A successful, collaborative building-design process is much more likely to result in acceptance by community members and civic leaders. Such projects will inspire stewardship over time.

“Youth feel like, ‘don’t tell me what to do, but give me enough structure to do something.’ Don’t force someone’s hand.”

“Design buildings like software — constantly evolving.”

III. SOME SPACES SHOULD NEVER BE FINISHED

Good public spaces are alive; they shape-shift with changing times and resources. Designers must find a happy medium between over-designed and purely flexible spaces, providing subtle cues to use without “forcing someone’s hand.”

Some public-building designs can be quite intricate: libraries with special areas for children, elderly, and adults; museums with a special room for every collection. Yet change, not stasis, is the norm for most facilities. Spaces that are too specific can become obsolete.

On the other hand, pure flexibility can be unwise. A plaza with broad, paved areas for celebrations can look bleak when unoccupied. Insightful design anticipates changing needs. An alluring paving and furniture pattern can make even an empty plaza feel alive. Maybe a library meeting room is created only when needed with readily demounted partitions. Or, special reading areas are denoted with furniture instead of architectural walls.

“There’s nothing for adolescents in NYC. They are told to be quiet in the library. If they go to parks, they have to hang out near little kids. Teens just need opens space that are welcoming. It’s hard to imagine a place to be. People fear youth, but teenagers are creative — how do you harness boisterousness?

IV. DESIGN SHOULD SAY “THIS SPACE IS FOR YOU”

Designers are trained to create buildings and spaces that have clear intentions and identities — buildings that make a “statement,” sometimes boldly. The workshops suggested that this is not always the right approach. An architect may design a grand entrance that locals find intimidating. An abstract composition may be sculpturally elegant while offering too few cues for its use. Young people, especially, can feel stigmatized by architecture if they live in public housing “projects,” or feel hectored by people in authority if they gather on street corners.

A better approach for designers is to make sure the purpose of the building or environment is absolutely clear and that the invitation to its users is explicit. A workshop participant discussed a non-profit health center that was appreciated because passersby could look in from the street through large windows, and see “people like them” using services. A government facility was feared because it was opaque, did not clearly indicate that services were offered in languages other than English and did not convey that immigration status would not prevent access to services. Cultural and historical cues can appeal to locals without alienating users who can’t “read” those cues. Clear wayfinding communicates that all people are entitled to use a facility.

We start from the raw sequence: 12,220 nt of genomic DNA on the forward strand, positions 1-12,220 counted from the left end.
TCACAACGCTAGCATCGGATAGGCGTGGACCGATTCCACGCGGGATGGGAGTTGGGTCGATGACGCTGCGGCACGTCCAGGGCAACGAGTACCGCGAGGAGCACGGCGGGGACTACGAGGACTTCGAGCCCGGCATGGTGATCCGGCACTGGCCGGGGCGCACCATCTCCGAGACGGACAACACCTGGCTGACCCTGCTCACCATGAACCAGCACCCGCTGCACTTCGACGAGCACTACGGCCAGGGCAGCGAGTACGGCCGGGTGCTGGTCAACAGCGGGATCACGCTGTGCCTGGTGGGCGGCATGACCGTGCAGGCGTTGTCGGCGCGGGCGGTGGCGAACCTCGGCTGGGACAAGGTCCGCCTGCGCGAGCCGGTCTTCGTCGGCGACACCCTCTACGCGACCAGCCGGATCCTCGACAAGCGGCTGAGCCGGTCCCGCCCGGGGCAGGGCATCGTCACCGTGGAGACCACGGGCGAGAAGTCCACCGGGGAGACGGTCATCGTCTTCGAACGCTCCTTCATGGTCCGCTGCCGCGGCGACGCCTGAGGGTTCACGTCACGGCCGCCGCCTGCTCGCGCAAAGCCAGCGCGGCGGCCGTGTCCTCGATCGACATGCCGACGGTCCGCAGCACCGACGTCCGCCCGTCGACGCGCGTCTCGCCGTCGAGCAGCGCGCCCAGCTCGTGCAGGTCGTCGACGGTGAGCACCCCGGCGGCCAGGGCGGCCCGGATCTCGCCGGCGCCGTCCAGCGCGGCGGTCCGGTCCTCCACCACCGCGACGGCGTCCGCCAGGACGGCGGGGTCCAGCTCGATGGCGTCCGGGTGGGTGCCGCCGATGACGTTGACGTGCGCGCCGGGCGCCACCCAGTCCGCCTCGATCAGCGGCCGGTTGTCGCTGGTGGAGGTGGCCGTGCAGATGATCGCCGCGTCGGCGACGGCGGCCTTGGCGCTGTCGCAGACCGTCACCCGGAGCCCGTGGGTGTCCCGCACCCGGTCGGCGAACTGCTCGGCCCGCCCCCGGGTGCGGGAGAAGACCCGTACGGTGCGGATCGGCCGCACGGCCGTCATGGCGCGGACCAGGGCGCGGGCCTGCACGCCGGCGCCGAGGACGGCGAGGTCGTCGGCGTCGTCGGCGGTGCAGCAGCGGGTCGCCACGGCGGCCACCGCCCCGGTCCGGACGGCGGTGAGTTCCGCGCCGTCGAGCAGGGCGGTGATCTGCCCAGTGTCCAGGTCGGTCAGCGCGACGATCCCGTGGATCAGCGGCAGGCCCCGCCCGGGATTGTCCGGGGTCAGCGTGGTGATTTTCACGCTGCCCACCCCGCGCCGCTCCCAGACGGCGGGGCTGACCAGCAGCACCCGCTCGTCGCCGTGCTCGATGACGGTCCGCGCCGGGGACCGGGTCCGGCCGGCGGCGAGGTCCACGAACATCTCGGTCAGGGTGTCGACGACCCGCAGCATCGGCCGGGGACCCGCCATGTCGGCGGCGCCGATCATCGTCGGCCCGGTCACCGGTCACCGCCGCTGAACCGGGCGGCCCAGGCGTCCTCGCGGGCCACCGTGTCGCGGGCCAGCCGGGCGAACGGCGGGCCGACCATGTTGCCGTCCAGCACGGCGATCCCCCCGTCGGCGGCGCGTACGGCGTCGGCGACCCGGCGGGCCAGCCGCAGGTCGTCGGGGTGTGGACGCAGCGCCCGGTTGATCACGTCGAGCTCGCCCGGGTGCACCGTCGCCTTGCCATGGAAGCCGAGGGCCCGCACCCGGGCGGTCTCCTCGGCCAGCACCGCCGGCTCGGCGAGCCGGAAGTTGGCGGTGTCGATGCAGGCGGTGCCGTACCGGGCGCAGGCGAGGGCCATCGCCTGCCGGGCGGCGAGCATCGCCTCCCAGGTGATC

“Youth would be bereft without technology, but the key is to get them engaged even when they have a phone with them. Design should make technology present but incidental, so you can bring your device, but it’s about sharing activities and space.”

“[Good public space is] a respite for the city. It ties you back to the earth.”

V. EQUITY “GETS IT TOGETHER”

Equitable spaces provide as many opportunities as possible for people to come together—our public buildings and spaces should serve as societal common denominators, places where we meet our neighbors as needs are met. To bring people out, designers could aim to create the ‘non-community center community center’ — an experience that promotes interaction and provides intergenerational activities without the stigma of a typical community center, an idea that could seem antiquated and unattractive to young people.

The non-community center could be unfinished, ready for appropriation by users themselves to suit needs they define. The workshop participants suggested ideas like kitchens to learn to cook, or roof gardens that rely on community cooperation to succeed. The center could also offer gaming spaces that switch to a job skills training hub at night. In offering both passive and active activities, the center would have the ability to appeal to broader audiences with different aims. In the non-community center, the space a book club needs for contemplative discussion has the capacity, in a matter of minutes, to evolve into a vibrant venue for local jazz, or an orderly site of booths for the local farmer’s market.

Another way designers can achieve this is through aggregated public services. Buildings can cross-offer programs that increase overall use.

 

Equity might be traditionally perceived as an issue of government policy or community consensus—something realized through programs or policies rather than bricks and mortar. Our workshops in New York revealed otherwise, and explored the ways in which sensitive, inclusive design advances equity. The propositions in this document and the points below can be used to introduce equity as an essential consideration throughout design projects.

• An equity approach assesses essential services in terms of communities that have been traditionally under-resourced and populations that can be hard to reach.

• A needs analysis convenes members of a community so that they can articulate their own needs and advocate for them. Community-informed design is likely to more accurately reflect genuine needs.

• A community engagement process is not about one aesthetic versus another, but about expression that insightfully speaks to a place and to peoples’ histories and aspirations.

• An enduring design balances specific requirements with the flexibility to adapt to changing needs.

• Design elements that feel unfinished or invite participation from users can be helpful in engaging populations that can be hard to reach, like youth or people who are socially isolated.

• Design elements that welcome, are comfortable, and feel safe are not to be dispensed with when budgets are tight. They are essential to serving needy populations. Services and resources are more useful and effective when people are not discouraged from taking advantage of them.

Want to learn more about our equity workshops, including specific examples and ideas for further thinking? Click the link below to download the full PDF propositions document.